Besides, as GOP strategist Ken Khachigian, who served in the Nixon and Reagan administrations, explained, "Alberto Gonzales was hardly the big casino" when it comes to issues that affect Americans in everyday life. With the country at war, Gonzales' plight was mainly of interest to political insiders. (Note the recent Gallup poll that found the approval rating of Congress among Americans had sunk to 18 percent -- by comparison, the Bush 32 percent approval rating looks stellar.)
What next? Khachigian does not expect the congressional hearings and investigations to abate. "They won't stop," Khachigian noted. "He'll be called in for more hearings. They've got their teeth in his neck now, and they'll keep shaking him until he's a limp rag."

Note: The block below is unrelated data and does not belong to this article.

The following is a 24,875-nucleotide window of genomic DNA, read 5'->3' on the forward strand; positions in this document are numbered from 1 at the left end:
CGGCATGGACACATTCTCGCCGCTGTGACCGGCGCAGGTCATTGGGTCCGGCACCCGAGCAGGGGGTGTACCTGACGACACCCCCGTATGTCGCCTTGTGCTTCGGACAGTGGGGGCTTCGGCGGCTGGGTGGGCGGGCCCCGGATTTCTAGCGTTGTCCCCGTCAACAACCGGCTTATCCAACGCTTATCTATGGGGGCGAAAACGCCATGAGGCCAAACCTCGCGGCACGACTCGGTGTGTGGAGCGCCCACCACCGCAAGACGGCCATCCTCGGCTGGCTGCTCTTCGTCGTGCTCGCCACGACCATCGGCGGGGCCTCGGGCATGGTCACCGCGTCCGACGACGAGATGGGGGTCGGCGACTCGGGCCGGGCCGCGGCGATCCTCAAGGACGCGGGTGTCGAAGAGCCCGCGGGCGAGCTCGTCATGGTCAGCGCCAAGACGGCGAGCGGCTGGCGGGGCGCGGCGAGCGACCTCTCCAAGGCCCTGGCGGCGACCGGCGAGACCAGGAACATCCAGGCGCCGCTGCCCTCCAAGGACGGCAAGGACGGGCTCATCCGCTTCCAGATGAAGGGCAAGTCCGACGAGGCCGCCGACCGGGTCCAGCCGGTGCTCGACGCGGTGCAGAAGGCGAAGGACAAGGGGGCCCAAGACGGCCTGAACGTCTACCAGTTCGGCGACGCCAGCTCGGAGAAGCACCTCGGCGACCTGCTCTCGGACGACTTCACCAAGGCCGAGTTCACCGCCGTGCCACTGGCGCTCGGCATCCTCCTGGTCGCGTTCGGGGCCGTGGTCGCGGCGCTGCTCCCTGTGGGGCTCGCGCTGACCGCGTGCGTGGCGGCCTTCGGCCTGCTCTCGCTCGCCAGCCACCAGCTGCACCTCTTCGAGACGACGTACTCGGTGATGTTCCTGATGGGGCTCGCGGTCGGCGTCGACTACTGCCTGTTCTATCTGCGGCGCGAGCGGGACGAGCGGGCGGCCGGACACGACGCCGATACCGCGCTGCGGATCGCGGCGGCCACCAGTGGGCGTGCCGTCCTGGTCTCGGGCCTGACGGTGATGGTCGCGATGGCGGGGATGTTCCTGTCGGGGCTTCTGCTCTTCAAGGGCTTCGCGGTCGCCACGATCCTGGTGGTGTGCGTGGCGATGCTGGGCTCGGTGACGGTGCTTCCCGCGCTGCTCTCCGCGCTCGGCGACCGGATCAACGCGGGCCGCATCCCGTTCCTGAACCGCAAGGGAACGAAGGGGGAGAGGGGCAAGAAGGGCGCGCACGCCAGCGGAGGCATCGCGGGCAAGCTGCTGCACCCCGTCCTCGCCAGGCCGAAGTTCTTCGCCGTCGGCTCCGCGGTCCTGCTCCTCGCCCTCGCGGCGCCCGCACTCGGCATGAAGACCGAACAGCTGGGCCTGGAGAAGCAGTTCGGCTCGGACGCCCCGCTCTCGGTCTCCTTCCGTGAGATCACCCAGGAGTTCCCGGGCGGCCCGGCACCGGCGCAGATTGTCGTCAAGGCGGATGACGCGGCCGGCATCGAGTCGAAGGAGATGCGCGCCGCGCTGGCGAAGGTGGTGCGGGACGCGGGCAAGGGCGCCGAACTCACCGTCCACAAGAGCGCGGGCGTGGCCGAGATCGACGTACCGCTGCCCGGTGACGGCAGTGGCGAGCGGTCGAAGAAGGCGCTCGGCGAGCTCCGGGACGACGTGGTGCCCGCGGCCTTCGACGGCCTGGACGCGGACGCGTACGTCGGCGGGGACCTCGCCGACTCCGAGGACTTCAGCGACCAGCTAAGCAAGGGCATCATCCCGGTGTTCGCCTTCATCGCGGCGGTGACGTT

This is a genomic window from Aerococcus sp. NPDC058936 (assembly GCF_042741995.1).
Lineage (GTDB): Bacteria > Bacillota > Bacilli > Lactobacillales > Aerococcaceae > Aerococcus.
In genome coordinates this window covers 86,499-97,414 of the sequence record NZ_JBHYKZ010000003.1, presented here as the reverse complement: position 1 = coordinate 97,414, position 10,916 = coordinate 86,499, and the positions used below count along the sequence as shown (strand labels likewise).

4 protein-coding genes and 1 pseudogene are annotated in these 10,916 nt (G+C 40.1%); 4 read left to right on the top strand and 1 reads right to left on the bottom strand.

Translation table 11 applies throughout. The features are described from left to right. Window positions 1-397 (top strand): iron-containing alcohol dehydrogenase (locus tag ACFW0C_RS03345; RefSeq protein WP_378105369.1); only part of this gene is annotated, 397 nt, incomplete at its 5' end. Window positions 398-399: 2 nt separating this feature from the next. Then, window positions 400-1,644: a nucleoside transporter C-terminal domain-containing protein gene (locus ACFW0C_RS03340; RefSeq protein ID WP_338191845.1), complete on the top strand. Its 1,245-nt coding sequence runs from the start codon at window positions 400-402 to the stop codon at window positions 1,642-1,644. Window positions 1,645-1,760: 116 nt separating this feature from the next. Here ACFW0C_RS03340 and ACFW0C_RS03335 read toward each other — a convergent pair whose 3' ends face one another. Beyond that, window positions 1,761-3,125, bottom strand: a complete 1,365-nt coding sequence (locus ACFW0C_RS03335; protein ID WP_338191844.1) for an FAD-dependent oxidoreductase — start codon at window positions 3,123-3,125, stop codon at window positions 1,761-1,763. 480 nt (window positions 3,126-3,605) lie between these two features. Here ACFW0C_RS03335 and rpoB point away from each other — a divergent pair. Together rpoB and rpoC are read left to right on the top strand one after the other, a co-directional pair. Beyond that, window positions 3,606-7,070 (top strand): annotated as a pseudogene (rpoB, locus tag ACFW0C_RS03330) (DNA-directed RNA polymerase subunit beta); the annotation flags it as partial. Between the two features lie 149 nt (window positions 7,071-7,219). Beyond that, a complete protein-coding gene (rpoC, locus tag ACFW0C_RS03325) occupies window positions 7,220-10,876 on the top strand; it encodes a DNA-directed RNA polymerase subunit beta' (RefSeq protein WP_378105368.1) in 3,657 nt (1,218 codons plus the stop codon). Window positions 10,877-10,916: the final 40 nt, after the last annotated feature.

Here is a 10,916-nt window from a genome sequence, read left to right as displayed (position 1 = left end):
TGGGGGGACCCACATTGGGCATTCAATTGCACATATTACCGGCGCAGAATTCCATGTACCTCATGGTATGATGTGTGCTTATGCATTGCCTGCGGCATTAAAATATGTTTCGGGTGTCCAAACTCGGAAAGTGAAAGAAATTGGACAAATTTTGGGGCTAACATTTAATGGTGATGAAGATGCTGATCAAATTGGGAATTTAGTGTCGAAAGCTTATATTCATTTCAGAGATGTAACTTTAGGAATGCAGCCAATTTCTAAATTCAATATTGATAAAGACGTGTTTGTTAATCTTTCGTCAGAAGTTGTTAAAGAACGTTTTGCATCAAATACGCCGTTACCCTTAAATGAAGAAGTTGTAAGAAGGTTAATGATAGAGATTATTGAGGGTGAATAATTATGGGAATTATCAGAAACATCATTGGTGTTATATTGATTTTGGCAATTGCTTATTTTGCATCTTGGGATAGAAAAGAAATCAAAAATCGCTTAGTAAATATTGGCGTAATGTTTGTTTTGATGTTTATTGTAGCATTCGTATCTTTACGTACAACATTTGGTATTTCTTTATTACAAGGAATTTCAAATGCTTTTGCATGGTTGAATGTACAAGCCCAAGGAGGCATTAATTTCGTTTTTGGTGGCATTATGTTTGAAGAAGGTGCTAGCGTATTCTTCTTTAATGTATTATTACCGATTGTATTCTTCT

Feinstein told reporters that the head of steam may have gone out of the investigation, but also, "I think we have to get to the roots of it because I think we have to prevent this from ever happening again."
Now Bush has to name a successor who can withstand Senate scrutiny -- which will be elevated with four Democratic senators, and one Republican senator, running for the White House.
Normally, the easy route would be to nominate a Republican senator -- as senators tend to gush when one of their own, regardless of party, is named to a Cabinet post.
But with the news that Sen. Larry Craig, R-Idaho, pleaded guilty to disorderly conduct in an airport men's bathroom (not to mention the escort service-client Sen. David Vitter, R-La.), Bush would have to think twice. Suddenly it is too clear why Dubya values loyalty and prefers to name people he knows to Cabinet posts.